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Discussion Starter #1
i have a 1997 dodge caravan and its close to change the tranny oil.

i was over at great canadian oil change and the mentioned i should do a transmission flush. i've hard of it, but than the word "flush" sunk into my head and watched how it was done.

now i did a google search and found some bad reviews about tranny flushing. and "apparently" from what i've read, car manufacturers DONT recommend it at all, its just somewhat of a new gimmick.

apparently it works and does the job, however it can cause some serious issues.

can anyone shine some light in on this that is a mechanic?
 

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Ride Solo
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Not a mechanic, but here's what I did:

I had my van's trans flushed recently at Great Canadian (BTW--get the coupon). The Toyota dealer said that their trans service involved flushing the fluid, so I think the only difference was paying 59.99 vs. 119.00 at the dealer. The trans has worked just fine over the past few thousand km.

I'd be curious to know what problems are attributed to this service.
 
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Well, I don't really see how it can damage anything, but I think it's just hype. Besides, they don't change the filter element when they do a flush. That's like changing the engine oil and not the filter.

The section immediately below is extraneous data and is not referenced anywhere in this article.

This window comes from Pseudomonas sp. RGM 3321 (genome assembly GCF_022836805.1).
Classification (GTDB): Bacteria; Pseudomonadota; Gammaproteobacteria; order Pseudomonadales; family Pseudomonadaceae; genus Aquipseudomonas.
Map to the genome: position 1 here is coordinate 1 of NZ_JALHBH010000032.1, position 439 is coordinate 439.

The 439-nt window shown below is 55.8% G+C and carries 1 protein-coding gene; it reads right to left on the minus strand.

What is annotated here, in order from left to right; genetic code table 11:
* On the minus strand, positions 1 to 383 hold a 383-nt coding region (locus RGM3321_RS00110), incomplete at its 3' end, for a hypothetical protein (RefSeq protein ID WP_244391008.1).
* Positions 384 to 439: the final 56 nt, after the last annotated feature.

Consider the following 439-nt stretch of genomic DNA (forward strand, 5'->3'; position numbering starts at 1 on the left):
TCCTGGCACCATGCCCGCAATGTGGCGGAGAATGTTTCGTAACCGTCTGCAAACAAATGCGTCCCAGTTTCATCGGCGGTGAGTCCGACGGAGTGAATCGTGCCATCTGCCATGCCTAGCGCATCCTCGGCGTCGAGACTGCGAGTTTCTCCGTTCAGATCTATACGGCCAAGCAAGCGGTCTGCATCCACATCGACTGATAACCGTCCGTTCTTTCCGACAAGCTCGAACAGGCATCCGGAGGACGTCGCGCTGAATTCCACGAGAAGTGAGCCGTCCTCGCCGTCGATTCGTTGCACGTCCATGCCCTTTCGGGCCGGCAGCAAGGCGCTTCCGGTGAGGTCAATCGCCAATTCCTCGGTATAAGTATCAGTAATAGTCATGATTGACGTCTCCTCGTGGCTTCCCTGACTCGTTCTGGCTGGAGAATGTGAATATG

Basically all that happens is they put a chemical cleaner into the trans, then hook up a "machine" (which is really just a container with two chambers separated by a diaphragm) in series with the cooler lines. The machine is filled with ATF and an additive. It uses the transmission oil pump to push old fluid into the machine. The pressure of the old fluid coming into the machine pushes the new fluid into the trans.

They say this is better than just a regular auto trans service, (which consists of removing the transmission pan and filter, then refilling) because this only really replaces about 4L (depending on the vehicle) of ATF, because most of the fluid is still in the torque converter. The flush method is supposed to get all the old fluid out. Personally, I would just do what the manufacturer says to do. They built the car, they know what they are talking about (in most cases). Careful though, alot of dealerships will try to tell you that a flush is what the manufacturer recommends. Check your owners manual, it will tell you.